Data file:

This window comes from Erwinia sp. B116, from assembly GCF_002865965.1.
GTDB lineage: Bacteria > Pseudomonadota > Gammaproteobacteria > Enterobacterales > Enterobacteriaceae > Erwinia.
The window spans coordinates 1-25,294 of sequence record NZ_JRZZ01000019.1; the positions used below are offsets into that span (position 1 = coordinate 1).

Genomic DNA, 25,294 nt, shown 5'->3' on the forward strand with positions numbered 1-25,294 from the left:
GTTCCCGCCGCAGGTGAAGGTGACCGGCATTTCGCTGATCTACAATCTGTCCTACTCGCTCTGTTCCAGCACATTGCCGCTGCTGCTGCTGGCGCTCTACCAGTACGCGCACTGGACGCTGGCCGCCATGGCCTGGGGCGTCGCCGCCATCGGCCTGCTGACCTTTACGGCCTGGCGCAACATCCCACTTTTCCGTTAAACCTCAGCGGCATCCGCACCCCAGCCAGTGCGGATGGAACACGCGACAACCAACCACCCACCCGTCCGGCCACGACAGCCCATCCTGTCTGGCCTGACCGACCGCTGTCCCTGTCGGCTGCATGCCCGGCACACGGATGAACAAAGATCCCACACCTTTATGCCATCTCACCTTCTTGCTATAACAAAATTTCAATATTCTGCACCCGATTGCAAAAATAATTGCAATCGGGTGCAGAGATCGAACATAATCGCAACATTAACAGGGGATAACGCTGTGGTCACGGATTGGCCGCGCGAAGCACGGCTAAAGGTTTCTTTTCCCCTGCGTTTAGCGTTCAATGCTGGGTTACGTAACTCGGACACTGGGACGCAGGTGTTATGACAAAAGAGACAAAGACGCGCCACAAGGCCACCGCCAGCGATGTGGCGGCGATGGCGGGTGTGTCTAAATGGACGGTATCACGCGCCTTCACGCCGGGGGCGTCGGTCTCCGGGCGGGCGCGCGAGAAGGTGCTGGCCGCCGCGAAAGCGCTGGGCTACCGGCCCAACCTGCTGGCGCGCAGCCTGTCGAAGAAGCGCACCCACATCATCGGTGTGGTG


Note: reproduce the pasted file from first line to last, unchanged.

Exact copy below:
This window comes from Erwinia sp. B116, from assembly GCF_002865965.1.
GTDB lineage: Bacteria > Pseudomonadota > Gammaproteobacteria > Enterobacterales > Enterobacteriaceae > Erwinia.
The window spans coordinates 1-25,294 of sequence record NZ_JRZZ01000019.1; the positions used below are offsets into that span (position 1 = coordinate 1).

Genomic DNA, 25,294 nt, shown 5'->3' on the forward strand with positions numbered 1-25,294 from the left:
GTTCCCGCCGCAGGTGAAGGTGACCGGCATTTCGCTGATCTACAATCTGTCCTACTCGCTCTGTTCCAGCACATTGCCGCTGCTGCTGCTGGCGCTCTACCAGTACGCGCACTGGACGCTGGCCGCCATGGCCTGGGGCGTCGCCGCCATCGGCCTGCTGACCTTTACGGCCTGGCGCAACATCCCACTTTTCCGTTAAACCTCAGCGGCATCCGCACCCCAGCCAGTGCGGATGGAACACGCGACAACCAACCACCCACCCGTCCGGCCACGACAGCCCATCCTGTCTGGCCTGACCGACCGCTGTCCCTGTCGGCTGCATGCCCGGCACACGGATGAACAAAGATCCCACACCTTTATGCCATCTCACCTTCTTGCTATAACAAAATTTCAATATTCTGCACCCGATTGCAAAAATAATTGCAATCGGGTGCAGAGATCGAACATAATCGCAACATTAACAGGGGATAACGCTGTGGTCACGGATTGGCCGCGCGAAGCACGGCTAAAGGTTTCTTTTCCCCTGCGTTTAGCGTTCAATGCTGGGTTACGTAACTCGGACACTGGGACGCAGGTGTTATGACAAAAGAGACAAAGACGCGCCACAAGGCCACCGCCAGCGATGTGGCGGCGATGGCGGGTGTGTCTAAATGGACGGTATCACGCGCCTTCACGCCGGGGGCGTCGGTCTCCGGGCGGGCGCGCGAGAAGGTGCTGGCCGCCGCGAAAGCGCTGGGCTACCGGCCCAACCTGCTGGCGCGCAGCCTGTCGAAGAAGCGCACCCACATCATCGGTGTGGTG